A Rare Mix Created Silicon Valley’s Startup Culture

When Facebook goes public later this spring, its founder, Mark Zuckerberg, will be following in the footsteps of a long line of Silicon Valley tech entrepreneurs that includes Steve Jobs and Google’s Larry Page and Sergey Brin. But there was a time when the idea of an engineer or scientist starting his or her own company was rare.

In 1956, what is now called Silicon Valley was called the Valley of the Heart’s Delight. Its rolling hills were covered with farms and orchards. To become Silicon Valley it needed four ingredients: the first, brilliant scientists.

Collecting Scientific Talent

William Shockley was certainly brilliant, says Leslie Berlin, a historian and archivist at Stanford University.

“People tend to collectively agree,” she says, that “[Shockley] was one of the smartest people to walk about this valley for quite a long time.”

In 1956, Shockley won the Nobel Prize for co-inventing the transistor. His next dream was to make transistors out of silicon; he decided to set up his lab in Mountain View — near Palo Alto — largely for personal reasons.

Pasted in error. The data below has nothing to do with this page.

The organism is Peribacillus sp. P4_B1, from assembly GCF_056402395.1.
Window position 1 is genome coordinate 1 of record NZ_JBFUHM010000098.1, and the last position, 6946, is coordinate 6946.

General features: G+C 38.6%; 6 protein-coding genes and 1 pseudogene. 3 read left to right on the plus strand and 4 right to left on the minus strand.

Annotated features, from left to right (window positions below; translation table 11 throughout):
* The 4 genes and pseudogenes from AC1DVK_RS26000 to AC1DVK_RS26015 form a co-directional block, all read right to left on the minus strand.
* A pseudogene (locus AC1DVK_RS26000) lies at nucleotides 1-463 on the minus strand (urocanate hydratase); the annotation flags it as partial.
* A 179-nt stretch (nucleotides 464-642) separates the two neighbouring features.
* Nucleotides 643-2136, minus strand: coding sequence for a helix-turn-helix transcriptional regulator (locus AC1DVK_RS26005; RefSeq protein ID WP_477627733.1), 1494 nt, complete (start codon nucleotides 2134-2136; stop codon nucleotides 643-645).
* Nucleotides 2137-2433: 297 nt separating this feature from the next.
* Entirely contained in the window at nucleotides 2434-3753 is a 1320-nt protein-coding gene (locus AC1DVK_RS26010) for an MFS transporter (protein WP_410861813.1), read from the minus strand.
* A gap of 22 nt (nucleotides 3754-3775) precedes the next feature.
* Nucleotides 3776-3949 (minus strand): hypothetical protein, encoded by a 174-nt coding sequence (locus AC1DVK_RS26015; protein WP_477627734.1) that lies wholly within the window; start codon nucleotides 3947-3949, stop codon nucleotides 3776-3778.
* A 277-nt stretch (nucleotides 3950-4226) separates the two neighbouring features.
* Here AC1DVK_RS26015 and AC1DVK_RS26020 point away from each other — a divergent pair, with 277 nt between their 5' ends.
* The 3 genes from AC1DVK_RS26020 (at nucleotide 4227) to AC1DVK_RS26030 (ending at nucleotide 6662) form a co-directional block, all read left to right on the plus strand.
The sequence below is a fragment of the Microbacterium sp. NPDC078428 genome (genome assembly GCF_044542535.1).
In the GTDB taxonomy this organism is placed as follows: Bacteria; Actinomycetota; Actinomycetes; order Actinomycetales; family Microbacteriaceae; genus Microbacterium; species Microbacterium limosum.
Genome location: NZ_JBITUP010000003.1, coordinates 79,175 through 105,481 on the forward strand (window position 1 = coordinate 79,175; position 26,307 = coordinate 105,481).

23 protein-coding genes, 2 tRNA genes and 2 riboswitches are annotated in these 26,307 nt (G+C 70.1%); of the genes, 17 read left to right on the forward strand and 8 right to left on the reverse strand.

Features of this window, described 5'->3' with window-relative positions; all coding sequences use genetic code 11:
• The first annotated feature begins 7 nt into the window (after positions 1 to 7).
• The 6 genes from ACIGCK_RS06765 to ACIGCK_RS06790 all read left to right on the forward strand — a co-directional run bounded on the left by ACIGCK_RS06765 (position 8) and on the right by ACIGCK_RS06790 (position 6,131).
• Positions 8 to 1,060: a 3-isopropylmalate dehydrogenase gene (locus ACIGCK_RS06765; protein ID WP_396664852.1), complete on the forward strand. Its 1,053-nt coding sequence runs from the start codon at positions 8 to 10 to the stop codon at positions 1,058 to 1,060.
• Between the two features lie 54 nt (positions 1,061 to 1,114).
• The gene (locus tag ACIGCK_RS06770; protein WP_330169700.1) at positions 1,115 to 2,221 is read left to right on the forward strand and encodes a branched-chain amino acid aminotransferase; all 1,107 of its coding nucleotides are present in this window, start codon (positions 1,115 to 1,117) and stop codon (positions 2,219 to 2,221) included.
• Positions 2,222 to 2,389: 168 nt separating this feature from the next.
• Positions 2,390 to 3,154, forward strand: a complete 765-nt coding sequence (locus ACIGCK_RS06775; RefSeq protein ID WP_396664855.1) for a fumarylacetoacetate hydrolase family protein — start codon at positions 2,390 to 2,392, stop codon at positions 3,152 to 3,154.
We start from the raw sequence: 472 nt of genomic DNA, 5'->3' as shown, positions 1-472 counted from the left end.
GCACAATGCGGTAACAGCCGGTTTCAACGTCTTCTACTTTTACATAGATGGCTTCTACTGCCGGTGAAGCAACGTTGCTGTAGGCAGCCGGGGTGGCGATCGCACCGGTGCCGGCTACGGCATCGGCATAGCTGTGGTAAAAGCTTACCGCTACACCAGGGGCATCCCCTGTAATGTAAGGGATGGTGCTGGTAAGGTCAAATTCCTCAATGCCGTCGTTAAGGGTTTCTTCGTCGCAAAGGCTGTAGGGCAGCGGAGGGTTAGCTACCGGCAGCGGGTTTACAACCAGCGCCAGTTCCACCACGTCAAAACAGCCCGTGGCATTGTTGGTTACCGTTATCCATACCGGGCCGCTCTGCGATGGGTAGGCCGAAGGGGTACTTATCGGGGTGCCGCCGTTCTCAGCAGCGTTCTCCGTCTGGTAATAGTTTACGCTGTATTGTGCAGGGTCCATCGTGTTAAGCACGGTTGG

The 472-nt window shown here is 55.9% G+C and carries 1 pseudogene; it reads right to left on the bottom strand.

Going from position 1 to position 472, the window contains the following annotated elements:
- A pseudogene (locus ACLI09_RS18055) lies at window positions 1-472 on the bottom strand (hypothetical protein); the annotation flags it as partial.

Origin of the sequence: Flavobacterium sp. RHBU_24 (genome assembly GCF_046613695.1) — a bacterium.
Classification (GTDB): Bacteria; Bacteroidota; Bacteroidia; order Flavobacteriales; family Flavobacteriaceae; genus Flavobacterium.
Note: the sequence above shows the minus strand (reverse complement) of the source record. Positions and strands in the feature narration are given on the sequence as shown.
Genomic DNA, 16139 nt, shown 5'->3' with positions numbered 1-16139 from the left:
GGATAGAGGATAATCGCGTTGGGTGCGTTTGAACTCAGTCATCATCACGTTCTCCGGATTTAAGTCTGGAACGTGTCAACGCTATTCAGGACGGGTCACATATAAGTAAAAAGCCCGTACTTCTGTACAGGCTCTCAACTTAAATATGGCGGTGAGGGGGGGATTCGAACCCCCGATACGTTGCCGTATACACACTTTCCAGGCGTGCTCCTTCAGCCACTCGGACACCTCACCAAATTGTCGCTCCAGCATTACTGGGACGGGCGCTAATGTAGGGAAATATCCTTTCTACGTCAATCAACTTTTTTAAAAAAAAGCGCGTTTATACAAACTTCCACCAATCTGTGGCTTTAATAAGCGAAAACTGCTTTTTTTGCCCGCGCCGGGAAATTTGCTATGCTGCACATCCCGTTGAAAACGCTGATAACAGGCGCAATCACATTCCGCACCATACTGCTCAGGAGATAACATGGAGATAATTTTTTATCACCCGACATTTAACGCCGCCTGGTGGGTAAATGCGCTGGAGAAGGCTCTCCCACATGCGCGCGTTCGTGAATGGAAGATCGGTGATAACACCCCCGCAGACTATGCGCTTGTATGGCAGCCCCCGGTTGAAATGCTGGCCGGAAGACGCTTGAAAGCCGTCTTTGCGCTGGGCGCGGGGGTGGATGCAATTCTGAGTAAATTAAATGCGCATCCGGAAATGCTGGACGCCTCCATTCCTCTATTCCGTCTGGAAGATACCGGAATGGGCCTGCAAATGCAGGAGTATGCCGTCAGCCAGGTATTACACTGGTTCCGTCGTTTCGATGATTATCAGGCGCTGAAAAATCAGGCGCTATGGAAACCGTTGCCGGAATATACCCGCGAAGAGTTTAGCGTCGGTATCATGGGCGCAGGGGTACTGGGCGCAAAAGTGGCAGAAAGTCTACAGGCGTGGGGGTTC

“He’d grown up in Palo Alto,” Berlin says. Most importantly, she says, “his mother was still living in Palo Alto.”

Of course, it helped that nearby Stanford University was also doing federally funded electronics research. Shockley was a magnet who drew more brilliant scientists to the valley. Among them was Gordon Moore, co-founder of Intel and the man who would come up with Moore’s Law — the observation that the number of transistors on a chip doubles about every two years.

Please click here to continue reading the original article by Laura Sydell at NPR.

Fortune – The Secrets Apple Keeps

For the most part, Apple counts on its employees to censor themselves. But in some cases it pays attention to what employees say when they are out of the office — even when they’ve only walked across the street for a beer. BJ’s Restaurant & Brewhouse is tucked so close to Apple’s Cupertino campus that insiders jokingly refer to it as IL‑7, for “Infinite Loop 7,” a building that doesn’t exist. Company lore holds that plainclothes Apple security agents lurk near the bar at BJ’s and that employees have been fired for loose talk there. It doesn’t matter if the yarn is true or apocryphal. The fact that employees repeat it serves the purpose.

from The secrets Apple keeps by Adam Lashinsky, Fortune (via timb)

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